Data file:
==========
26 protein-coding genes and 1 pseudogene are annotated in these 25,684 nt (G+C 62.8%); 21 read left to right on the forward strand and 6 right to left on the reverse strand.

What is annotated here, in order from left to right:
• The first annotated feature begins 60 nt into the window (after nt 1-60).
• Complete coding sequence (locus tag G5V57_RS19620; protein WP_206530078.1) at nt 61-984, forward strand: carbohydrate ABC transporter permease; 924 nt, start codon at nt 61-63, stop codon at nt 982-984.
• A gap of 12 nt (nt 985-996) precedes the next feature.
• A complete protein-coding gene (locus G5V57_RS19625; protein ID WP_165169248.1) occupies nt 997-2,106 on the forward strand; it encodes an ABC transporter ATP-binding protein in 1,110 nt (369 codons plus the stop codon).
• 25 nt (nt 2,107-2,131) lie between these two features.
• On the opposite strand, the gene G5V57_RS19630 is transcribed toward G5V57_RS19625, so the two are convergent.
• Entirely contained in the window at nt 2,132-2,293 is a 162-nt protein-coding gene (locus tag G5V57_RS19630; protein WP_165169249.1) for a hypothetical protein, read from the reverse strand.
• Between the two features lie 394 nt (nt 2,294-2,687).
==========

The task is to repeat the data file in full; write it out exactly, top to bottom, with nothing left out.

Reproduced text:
26 protein-coding genes and 1 pseudogene are annotated in these 25,684 nt (G+C 62.8%); 21 read left to right on the forward strand and 6 right to left on the reverse strand.

What is annotated here, in order from left to right:
• The first annotated feature begins 60 nt into the window (after nt 1-60).
• Complete coding sequence (locus tag G5V57_RS19620; protein WP_206530078.1) at nt 61-984, forward strand: carbohydrate ABC transporter permease; 924 nt, start codon at nt 61-63, stop codon at nt 982-984.
• A gap of 12 nt (nt 985-996) precedes the next feature.
• A complete protein-coding gene (locus G5V57_RS19625; protein ID WP_165169248.1) occupies nt 997-2,106 on the forward strand; it encodes an ABC transporter ATP-binding protein in 1,110 nt (369 codons plus the stop codon).
• 25 nt (nt 2,107-2,131) lie between these two features.
• On the opposite strand, the gene G5V57_RS19630 is transcribed toward G5V57_RS19625, so the two are convergent.
• Entirely contained in the window at nt 2,132-2,293 is a 162-nt protein-coding gene (locus tag G5V57_RS19630; protein WP_165169249.1) for a hypothetical protein, read from the reverse strand.
• Between the two features lie 394 nt (nt 2,294-2,687).